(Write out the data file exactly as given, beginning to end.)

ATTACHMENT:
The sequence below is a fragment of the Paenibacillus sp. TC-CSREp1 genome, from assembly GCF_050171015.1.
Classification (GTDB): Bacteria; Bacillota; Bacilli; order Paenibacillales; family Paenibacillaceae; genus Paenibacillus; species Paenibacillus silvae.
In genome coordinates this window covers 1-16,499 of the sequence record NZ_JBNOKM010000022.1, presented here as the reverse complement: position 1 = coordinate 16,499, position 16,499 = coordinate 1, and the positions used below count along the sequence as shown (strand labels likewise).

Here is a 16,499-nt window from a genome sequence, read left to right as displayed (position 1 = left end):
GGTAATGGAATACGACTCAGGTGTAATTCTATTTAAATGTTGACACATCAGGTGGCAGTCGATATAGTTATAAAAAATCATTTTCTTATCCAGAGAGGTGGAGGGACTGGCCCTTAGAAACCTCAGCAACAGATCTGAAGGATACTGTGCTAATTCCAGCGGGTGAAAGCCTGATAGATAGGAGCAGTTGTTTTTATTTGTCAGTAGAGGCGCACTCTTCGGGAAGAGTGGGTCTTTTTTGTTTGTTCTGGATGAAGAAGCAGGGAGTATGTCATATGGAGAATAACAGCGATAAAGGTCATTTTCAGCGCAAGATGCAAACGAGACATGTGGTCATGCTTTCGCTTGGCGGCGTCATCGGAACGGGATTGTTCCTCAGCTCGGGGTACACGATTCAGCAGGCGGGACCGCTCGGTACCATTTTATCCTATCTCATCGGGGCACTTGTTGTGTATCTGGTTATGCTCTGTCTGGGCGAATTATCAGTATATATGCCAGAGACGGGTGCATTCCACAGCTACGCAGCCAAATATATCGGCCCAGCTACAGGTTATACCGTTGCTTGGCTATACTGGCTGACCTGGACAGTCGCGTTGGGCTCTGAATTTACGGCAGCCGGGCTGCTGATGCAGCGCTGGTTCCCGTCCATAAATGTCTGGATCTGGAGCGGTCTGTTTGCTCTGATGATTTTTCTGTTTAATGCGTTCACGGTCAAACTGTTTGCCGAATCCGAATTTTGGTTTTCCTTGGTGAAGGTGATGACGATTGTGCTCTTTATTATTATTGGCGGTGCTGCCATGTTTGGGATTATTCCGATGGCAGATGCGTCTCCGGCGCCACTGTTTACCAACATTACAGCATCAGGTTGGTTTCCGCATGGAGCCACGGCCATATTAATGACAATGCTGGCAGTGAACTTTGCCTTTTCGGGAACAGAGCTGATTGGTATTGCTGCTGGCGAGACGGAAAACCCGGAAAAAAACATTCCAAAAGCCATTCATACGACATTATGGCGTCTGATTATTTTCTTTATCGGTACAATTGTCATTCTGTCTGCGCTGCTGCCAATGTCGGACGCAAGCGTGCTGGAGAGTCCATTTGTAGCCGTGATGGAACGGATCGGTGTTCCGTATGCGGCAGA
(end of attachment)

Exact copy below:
The sequence below is a fragment of the Paenibacillus sp. TC-CSREp1 genome, from assembly GCF_050171015.1.
Classification (GTDB): Bacteria; Bacillota; Bacilli; order Paenibacillales; family Paenibacillaceae; genus Paenibacillus; species Paenibacillus silvae.
In genome coordinates this window covers 1-16,499 of the sequence record NZ_JBNOKM010000022.1, presented here as the reverse complement: position 1 = coordinate 16,499, position 16,499 = coordinate 1, and the positions used below count along the sequence as shown (strand labels likewise).

Here is a 16,499-nt window from a genome sequence, read left to right as displayed (position 1 = left end):
GGTAATGGAATACGACTCAGGTGTAATTCTATTTAAATGTTGACACATCAGGTGGCAGTCGATATAGTTATAAAAAATCATTTTCTTATCCAGAGAGGTGGAGGGACTGGCCCTTAGAAACCTCAGCAACAGATCTGAAGGATACTGTGCTAATTCCAGCGGGTGAAAGCCTGATAGATAGGAGCAGTTGTTTTTATTTGTCAGTAGAGGCGCACTCTTCGGGAAGAGTGGGTCTTTTTTGTTTGTTCTGGATGAAGAAGCAGGGAGTATGTCATATGGAGAATAACAGCGATAAAGGTCATTTTCAGCGCAAGATGCAAACGAGACATGTGGTCATGCTTTCGCTTGGCGGCGTCATCGGAACGGGATTGTTCCTCAGCTCGGGGTACACGATTCAGCAGGCGGGACCGCTCGGTACCATTTTATCCTATCTCATCGGGGCACTTGTTGTGTATCTGGTTATGCTCTGTCTGGGCGAATTATCAGTATATATGCCAGAGACGGGTGCATTCCACAGCTACGCAGCCAAATATATCGGCCCAGCTACAGGTTATACCGTTGCTTGGCTATACTGGCTGACCTGGACAGTCGCGTTGGGCTCTGAATTTACGGCAGCCGGGCTGCTGATGCAGCGCTGGTTCCCGTCCATAAATGTCTGGATCTGGAGCGGTCTGTTTGCTCTGATGATTTTTCTGTTTAATGCGTTCACGGTCAAACTGTTTGCCGAATCCGAATTTTGGTTTTCCTTGGTGAAGGTGATGACGATTGTGCTCTTTATTATTATTGGCGGTGCTGCCATGTTTGGGATTATTCCGATGGCAGATGCGTCTCCGGCGCCACTGTTTACCAACATTACAGCATCAGGTTGGTTTCCGCATGGAGCCACGGCCATATTAATGACAATGCTGGCAGTGAACTTTGCCTTTTCGGGAACAGAGCTGATTGGTATTGCTGCTGGCGAGACGGAAAACCCGGAAAAAAACATTCCAAAAGCCATTCATACGACATTATGGCGTCTGATTATTTTCTTTATCGGTACAATTGTCATTCTGTCTGCGCTGCTGCCAATGTCGGACGCAAGCGTGCTGGAGAGTCCATTTGTAGCCGTGATGGAACGGATCGGTGTTCCGTATGCGGCAGA